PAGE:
Between 2010 and 2050, the number of cases of diabetic retinopathy will almost double, from 7.6 million to 14.6 million, per the National Institutes of Health.
The eye disease is the leading cause of blindness in the United States. While highly treatable if caught early, less than half of diabetics keep up with the recommended annual eye screening.
A Central Texas multispecialty healthcare clinic, frustrated with the compliance rates of its diabetic patients with its yearly screening appeals, has launched a pilot program to test if embedding specialized camera technology in primary care clinics would boost screening rates.
Since starting the pilot, Austin Regional Clinic (ARC) has helped hundreds of patients identified with diabetic retinopathy to prevent or treat their eye disease.
According to ARC CEO Anas Daghestani, MD, success has come quickly. He says a major factor in the pilot's success was making it easy to get screened.
"Depending on the stage of their diabetes, patients have several specialist appointments, which can be overwhelming. We're helping to alleviate this by conveniently offering the eye screening during their regularly scheduled physician or lab visit," Dr. Daghestani explains.
The Austin-based facility previously used electronic medical record alerts, mailed letters and made phone calls to encourage eye screenings, yet only 55% of its patients complied with the yearly screening.
EMBEDDED EYE-SCREENING TECHNOLOGY
When a patient's visit with a primary care physician, an image of his or her retina is captured and sent seamlessly and securely across the city to a team of retinal specialists. If deterioration in the retina is detected, the patient is recommended to follow up with an ophthalmologist to review options.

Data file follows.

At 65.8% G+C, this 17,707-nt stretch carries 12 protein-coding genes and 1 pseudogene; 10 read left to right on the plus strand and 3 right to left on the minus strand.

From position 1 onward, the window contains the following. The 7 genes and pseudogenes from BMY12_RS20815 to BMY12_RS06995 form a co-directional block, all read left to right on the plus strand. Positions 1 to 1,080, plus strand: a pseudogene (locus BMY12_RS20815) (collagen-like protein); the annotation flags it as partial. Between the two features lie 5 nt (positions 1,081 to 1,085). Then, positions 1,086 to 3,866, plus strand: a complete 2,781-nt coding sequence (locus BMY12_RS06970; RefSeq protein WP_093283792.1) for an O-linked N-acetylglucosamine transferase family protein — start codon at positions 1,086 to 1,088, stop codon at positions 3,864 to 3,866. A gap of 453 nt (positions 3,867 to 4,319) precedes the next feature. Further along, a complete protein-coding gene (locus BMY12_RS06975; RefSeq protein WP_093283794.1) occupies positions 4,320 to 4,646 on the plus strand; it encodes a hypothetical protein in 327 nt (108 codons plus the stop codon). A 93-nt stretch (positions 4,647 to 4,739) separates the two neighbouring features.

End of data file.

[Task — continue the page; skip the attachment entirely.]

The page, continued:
"All people with Type 1 and Type 2 diabetes are at risk for this disease, which means blindness is a real possibility for tens of thousands of persons in the Austin community," says Dr. Daghestani.
Diabetic retinopathy is caused by damage to the blood vessels located in the tissue at the back of the eye (retina). Too much sugar in the blood can lead to damage and leakage of blood of the tiny blood vessels and into the retina, leading to blurry vision or, in the worst case, blindness.
The disease carries few symptoms until it's too late to treat, often when the onset of blindness is near.
"Between 40 and 45 percent of Americans diagnosed with diabetes have some stage of diabetic retinopathy. The rate of blindness is about 2 percent, which means for every 1,000 patients screened, we've prevented 20 people from losing their vision," Daghestani explains. "Excuses like 'I don't have time for another appointment' or 'I'm too young to worry about eye disease' are no longer valid. Diabetic patients in our clinics who have not yet had their annual screening can get one."
Now that's called keeping an eye on one's health.